CECED initiated this series with support of CARE, India, primarily to bridge the gap between research, policy and practice and facilitate more evidence based and informed advocacy for ECCE for children from birth to eight years. The Policy Briefs are prepared on the basis of secondary research and literature review on specific themes that have significance for ECCE and early learning. The policy briefs address policy makers, practitioners, professionals and parents. With this in view, the attempt is to bring research based knowledge from global sources to the readers in more readable and non-technical form and identify implications for action in the Indian context. The objective is also to generate more informed debates and discussions in the area at national and sub-national levels, leading to more effective plans and programmes. The summaries of the 5 published policy briefs are given below:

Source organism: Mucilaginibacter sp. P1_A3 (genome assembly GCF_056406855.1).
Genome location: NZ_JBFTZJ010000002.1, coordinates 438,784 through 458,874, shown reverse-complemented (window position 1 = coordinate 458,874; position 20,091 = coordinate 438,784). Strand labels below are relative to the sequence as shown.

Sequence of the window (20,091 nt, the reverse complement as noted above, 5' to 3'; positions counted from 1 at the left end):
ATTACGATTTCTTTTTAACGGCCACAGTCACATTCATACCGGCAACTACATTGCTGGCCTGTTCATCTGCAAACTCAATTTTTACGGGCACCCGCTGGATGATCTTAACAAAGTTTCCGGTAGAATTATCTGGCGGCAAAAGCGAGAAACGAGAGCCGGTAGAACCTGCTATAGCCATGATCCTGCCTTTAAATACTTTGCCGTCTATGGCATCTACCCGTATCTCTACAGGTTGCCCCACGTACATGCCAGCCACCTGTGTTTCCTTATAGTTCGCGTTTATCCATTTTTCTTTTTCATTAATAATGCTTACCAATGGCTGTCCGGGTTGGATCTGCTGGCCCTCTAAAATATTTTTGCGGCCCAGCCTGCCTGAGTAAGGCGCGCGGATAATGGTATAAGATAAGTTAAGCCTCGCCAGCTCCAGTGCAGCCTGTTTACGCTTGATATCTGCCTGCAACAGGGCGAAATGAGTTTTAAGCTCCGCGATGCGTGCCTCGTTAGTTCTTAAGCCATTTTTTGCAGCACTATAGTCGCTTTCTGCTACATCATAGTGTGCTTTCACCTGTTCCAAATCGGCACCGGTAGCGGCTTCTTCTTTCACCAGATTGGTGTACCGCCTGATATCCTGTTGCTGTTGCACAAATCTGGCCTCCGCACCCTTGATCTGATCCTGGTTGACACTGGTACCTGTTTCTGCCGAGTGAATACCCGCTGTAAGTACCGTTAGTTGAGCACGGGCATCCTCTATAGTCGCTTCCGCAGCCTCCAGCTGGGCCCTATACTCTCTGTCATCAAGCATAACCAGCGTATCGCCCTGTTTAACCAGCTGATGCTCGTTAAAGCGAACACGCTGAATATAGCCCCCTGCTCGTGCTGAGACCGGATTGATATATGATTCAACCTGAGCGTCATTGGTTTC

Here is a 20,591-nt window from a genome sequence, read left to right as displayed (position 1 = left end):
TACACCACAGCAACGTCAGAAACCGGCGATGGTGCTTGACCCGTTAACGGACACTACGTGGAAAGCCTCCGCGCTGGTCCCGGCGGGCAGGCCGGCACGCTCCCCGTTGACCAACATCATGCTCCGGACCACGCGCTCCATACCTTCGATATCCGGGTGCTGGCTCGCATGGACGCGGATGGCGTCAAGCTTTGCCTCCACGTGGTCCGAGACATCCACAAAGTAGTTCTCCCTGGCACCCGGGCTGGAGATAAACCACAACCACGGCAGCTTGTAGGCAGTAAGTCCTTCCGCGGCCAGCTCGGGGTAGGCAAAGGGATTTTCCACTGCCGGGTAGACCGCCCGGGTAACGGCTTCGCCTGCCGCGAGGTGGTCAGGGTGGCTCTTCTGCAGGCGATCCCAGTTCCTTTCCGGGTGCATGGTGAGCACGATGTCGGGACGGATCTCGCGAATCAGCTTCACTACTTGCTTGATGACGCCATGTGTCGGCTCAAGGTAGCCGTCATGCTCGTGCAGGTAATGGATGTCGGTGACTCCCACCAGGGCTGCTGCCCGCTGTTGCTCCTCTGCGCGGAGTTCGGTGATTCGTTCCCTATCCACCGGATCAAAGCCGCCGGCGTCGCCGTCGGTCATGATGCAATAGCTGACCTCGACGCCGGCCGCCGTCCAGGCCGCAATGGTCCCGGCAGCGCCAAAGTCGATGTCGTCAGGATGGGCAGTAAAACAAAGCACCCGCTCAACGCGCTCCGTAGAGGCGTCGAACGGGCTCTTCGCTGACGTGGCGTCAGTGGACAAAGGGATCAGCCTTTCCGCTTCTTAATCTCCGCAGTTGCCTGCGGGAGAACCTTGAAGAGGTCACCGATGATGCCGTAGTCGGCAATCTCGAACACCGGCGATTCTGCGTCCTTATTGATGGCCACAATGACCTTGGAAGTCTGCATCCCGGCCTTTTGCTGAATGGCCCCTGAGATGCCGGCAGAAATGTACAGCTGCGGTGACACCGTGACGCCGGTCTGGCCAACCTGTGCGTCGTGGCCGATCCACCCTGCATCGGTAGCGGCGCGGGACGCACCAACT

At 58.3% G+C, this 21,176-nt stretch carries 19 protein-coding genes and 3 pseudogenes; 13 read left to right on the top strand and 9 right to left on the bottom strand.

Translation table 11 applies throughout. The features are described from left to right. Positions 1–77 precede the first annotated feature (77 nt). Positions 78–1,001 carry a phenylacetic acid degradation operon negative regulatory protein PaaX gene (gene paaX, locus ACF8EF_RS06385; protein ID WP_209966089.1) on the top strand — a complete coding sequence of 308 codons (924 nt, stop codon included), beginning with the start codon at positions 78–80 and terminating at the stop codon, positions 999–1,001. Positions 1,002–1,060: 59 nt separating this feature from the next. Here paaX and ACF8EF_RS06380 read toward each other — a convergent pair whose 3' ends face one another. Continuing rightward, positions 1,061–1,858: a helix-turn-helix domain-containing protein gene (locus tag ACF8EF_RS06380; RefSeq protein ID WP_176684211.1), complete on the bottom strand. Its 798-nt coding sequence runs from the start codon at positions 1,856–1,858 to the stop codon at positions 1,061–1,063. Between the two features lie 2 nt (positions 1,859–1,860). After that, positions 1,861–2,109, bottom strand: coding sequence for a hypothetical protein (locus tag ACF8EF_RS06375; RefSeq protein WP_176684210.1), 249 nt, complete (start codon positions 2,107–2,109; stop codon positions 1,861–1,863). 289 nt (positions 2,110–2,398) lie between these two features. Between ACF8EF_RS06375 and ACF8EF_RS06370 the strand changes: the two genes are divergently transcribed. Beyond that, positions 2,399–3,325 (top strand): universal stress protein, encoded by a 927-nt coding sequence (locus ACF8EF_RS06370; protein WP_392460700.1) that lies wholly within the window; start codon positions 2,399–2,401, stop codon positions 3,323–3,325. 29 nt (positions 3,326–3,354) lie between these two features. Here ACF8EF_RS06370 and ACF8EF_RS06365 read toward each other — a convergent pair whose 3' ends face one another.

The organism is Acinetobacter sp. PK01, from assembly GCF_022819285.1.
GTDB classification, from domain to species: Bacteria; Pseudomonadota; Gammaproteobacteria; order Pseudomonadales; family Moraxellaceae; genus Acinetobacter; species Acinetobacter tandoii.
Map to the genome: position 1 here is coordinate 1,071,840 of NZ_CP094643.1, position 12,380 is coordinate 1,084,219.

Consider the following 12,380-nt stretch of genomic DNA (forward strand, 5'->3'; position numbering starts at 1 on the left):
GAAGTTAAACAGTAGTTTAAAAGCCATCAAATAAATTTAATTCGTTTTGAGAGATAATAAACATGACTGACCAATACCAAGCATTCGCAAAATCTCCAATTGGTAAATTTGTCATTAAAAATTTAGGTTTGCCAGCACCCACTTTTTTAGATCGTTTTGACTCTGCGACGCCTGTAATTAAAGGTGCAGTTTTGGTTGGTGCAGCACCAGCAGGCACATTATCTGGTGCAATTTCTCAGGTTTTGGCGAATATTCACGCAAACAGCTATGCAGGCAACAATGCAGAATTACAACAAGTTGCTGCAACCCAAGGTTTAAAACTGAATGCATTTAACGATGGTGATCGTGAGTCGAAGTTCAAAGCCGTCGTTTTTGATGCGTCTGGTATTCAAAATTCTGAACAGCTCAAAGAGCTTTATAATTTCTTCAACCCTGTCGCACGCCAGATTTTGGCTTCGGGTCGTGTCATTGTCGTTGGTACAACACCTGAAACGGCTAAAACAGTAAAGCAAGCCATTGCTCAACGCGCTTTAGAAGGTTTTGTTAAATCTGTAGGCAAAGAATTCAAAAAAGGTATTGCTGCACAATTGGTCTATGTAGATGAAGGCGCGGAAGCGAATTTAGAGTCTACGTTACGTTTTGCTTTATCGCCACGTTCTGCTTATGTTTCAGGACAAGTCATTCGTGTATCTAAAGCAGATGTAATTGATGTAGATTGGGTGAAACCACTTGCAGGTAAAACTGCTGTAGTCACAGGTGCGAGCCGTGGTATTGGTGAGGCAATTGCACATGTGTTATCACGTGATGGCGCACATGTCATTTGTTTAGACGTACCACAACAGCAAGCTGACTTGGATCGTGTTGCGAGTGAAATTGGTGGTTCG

Published Policy Briefs:
1. Unpacking care: Protecting Early childhood
This policy brief focuses on empirical and theoretical understanding of children’s continuous need for care especially during childhood, particularly, for children below three years of age. It emphasizes the critical importance of protective, consistent and responsive care, and discusses strategies to enhance care and promote early learning opportunities for children in India by synthesizing learning from existing empirical evidence in this area.
2. Early Childhood Education in India: A Snapshot
This secondary research was an attempt to collate data from available sources on Early Childhood Education (ECE) on three to six year old children’s enrolment and participation status and trends. This policy brief significantly highlights the fragmented state of the data available on ECE in the country. The document addresses key questions pertaining to ECE in the context of the importance of ECE, related policies and programmes, inequitable distribution of teacher education institutions in the country, and state wise differences in the status of enrolment of three-six years old in ECE, as against the current child population. It also highlights the current gaps in the data in this field and indicates an urgent need for a comprehensive and updated data management system for ECE.